House Transportation and Infrastructure Committee Chairman John Mica (R-Fla.) has called President Obama's proposed national infrastructure bank "dead on arrival in the House of Representatives."
Mica's comments came near the start of an Oct. 12 hearing of his committee's highway and transit subcommittee on the proposed public-works financing entity.
Mica opposes the national bank because, he contends, it would be another bureaucratic organization and would take too long to become operational to have a quick impact on jobs.
To be sure, the Florida lawmaker has been looking for way to stretch existing federal dollars as he drafts a six-year surface transportation authorization bill, which has yet to be introduced.
Instead of a federal infrastructure bank, Mica wants to give a boost to state infrastructure banks, which exist in 33 states, he says.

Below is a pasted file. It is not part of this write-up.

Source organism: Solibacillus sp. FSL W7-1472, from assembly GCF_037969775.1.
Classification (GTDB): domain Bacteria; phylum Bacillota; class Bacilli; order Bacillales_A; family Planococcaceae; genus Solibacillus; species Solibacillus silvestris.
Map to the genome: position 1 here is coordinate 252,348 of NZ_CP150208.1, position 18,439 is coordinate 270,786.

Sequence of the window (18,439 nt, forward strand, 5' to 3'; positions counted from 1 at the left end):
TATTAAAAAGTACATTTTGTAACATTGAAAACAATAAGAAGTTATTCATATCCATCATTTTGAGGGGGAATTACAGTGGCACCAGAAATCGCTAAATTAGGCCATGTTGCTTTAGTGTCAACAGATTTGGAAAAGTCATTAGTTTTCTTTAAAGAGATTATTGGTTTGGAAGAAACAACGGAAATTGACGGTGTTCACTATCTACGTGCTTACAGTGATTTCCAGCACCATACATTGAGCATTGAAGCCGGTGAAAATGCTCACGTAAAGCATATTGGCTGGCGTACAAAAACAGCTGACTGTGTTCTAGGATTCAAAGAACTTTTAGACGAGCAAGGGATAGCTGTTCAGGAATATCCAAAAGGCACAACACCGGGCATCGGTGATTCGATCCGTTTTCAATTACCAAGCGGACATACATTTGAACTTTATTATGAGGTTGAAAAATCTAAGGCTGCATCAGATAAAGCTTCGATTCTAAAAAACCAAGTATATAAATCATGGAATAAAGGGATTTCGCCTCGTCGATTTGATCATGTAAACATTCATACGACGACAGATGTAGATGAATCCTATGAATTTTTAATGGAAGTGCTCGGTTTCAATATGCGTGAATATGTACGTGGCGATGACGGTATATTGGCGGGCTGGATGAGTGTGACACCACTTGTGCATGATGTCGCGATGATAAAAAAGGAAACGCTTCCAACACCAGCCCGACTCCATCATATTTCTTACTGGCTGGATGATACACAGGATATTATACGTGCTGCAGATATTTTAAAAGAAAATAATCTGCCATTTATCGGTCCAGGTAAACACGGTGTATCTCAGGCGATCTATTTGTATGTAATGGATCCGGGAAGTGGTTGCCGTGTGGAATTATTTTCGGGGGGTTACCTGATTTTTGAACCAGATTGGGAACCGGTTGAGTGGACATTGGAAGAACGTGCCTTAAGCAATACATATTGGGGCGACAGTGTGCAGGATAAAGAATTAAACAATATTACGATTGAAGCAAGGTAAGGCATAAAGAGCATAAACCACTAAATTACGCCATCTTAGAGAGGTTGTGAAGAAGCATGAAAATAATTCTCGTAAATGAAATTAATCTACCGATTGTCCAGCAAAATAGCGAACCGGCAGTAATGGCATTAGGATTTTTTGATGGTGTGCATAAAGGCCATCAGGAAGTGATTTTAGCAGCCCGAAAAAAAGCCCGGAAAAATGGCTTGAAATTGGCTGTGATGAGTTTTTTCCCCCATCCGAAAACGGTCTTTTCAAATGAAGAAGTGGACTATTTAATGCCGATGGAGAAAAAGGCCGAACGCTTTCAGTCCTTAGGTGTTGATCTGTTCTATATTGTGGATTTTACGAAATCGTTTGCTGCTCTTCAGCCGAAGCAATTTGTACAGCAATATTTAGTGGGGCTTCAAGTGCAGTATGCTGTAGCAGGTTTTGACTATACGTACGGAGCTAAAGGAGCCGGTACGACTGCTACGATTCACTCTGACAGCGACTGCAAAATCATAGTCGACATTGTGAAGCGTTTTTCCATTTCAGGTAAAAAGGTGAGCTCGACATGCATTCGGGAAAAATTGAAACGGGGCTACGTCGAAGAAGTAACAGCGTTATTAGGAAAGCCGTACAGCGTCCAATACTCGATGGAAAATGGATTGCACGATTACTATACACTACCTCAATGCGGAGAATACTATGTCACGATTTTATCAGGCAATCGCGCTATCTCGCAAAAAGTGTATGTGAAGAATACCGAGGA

He also wants to expand the 13-year old Transportation Infrastructure Finance and Innovation Act (TIFIA) program, which provides federal loans and loan guarantees to major highway, transit and other projects.
Obama proposed a "National Infrastructure Bank" in his fiscal 2012 budget request, in February. As then envisioned, the bank would be launched with $30 billion over six years and be housed at the Dept. of Transportation.
In early September, the president included an infrastructure bank in his proposed American Jobs Act, a legislative package of spending increases and tax breaks. This time the bank's up-front funding was to be $10 billion.
But his jobs bill suffered a setback on Oct. 11, when the Senate fell short of the 60 votes needed to overcome a filibuster--effectively blocking the package. There is speculation, however, that some of the jobs measure's tax provisions may face a better fate in Congress.
The infrastructure bank idea does have some Senate support. Obama's plan was based in part on a bill introduced earlier this year by Sen. John Kerry (D-Mass.), with co-sponsors including Republicans Kay Bailey Hutchison (Texas) and Lindsey Graham (R-S.C.).
In addition, Sens. Jay Rockefeller (D-W.Va.) and Frank Lautenberg (N.J.) proposed an "American infrastructure Investment Fund," which would provide grants as well as loans and loan guarantees.